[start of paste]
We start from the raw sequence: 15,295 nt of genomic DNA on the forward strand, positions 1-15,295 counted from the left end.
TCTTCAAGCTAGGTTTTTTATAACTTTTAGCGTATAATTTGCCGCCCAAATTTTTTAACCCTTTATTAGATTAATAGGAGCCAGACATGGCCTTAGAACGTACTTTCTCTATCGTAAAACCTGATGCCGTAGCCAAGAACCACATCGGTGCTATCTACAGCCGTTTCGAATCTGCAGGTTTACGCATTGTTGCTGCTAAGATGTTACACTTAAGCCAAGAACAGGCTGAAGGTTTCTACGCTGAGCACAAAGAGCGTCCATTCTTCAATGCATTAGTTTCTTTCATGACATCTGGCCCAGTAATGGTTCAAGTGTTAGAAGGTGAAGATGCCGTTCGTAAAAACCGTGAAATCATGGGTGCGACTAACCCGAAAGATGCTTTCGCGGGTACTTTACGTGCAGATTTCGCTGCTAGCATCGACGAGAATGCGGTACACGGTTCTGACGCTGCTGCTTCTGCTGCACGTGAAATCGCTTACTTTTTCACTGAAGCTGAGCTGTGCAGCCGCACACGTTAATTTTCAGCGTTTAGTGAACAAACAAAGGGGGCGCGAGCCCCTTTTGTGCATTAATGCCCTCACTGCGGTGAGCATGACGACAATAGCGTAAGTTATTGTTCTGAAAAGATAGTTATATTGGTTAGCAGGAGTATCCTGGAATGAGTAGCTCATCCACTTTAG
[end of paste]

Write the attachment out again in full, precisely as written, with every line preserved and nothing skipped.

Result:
We start from the raw sequence: 15,295 nt of genomic DNA on the forward strand, positions 1-15,295 counted from the left end.
TCTTCAAGCTAGGTTTTTTATAACTTTTAGCGTATAATTTGCCGCCCAAATTTTTTAACCCTTTATTAGATTAATAGGAGCCAGACATGGCCTTAGAACGTACTTTCTCTATCGTAAAACCTGATGCCGTAGCCAAGAACCACATCGGTGCTATCTACAGCCGTTTCGAATCTGCAGGTTTACGCATTGTTGCTGCTAAGATGTTACACTTAAGCCAAGAACAGGCTGAAGGTTTCTACGCTGAGCACAAAGAGCGTCCATTCTTCAATGCATTAGTTTCTTTCATGACATCTGGCCCAGTAATGGTTCAAGTGTTAGAAGGTGAAGATGCCGTTCGTAAAAACCGTGAAATCATGGGTGCGACTAACCCGAAAGATGCTTTCGCGGGTACTTTACGTGCAGATTTCGCTGCTAGCATCGACGAGAATGCGGTACACGGTTCTGACGCTGCTGCTTCTGCTGCACGTGAAATCGCTTACTTTTTCACTGAAGCTGAGCTGTGCAGCCGCACACGTTAATTTTCAGCGTTTAGTGAACAAACAAAGGGGGCGCGAGCCCCTTTTGTGCATTAATGCCCTCACTGCGGTGAGCATGACGACAATAGCGTAAGTTATTGTTCTGAAAAGATAGTTATATTGGTTAGCAGGAGTATCCTGGAATGAGTAGCTCATCCACTTTAG